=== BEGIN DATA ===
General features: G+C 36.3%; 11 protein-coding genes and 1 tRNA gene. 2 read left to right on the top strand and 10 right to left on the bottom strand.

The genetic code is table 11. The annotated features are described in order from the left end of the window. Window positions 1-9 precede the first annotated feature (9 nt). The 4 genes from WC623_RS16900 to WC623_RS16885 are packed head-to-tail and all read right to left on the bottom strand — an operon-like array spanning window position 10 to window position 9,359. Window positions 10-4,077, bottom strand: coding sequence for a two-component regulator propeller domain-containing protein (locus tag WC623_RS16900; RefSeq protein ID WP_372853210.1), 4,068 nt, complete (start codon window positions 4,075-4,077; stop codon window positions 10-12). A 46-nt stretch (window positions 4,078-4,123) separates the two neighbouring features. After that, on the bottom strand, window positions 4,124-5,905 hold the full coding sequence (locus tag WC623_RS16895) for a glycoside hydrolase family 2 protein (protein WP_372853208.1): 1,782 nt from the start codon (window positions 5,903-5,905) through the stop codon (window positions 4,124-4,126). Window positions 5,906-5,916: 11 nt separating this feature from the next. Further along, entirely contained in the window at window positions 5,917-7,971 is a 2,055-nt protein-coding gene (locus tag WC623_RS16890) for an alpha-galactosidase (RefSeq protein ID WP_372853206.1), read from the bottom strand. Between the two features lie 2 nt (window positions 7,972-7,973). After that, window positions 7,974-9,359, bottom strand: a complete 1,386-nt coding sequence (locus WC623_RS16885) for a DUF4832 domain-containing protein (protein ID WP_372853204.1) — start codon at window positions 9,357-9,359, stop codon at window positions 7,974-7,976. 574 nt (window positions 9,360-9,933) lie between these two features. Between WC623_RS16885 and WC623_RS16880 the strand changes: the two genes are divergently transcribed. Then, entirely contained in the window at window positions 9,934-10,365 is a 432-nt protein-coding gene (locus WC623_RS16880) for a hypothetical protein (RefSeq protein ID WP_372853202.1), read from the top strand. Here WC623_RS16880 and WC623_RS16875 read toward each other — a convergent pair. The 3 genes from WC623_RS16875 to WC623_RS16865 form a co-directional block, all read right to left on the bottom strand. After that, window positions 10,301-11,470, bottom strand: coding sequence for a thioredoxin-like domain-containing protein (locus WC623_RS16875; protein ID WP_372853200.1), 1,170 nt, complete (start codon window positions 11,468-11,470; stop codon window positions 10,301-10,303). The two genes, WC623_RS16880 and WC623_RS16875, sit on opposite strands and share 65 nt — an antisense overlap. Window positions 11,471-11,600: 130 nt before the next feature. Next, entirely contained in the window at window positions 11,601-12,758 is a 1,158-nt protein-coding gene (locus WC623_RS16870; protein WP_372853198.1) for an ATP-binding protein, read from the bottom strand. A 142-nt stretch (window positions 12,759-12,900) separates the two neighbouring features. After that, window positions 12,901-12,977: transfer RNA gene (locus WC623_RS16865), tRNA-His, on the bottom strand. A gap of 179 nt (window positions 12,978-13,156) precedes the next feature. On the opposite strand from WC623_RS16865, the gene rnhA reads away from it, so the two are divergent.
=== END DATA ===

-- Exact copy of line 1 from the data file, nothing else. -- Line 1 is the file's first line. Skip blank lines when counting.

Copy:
General features: G+C 36.3%; 11 protein-coding genes and 1 tRNA gene. 2 read left to right on the top strand and 10 right to left on the bottom strand.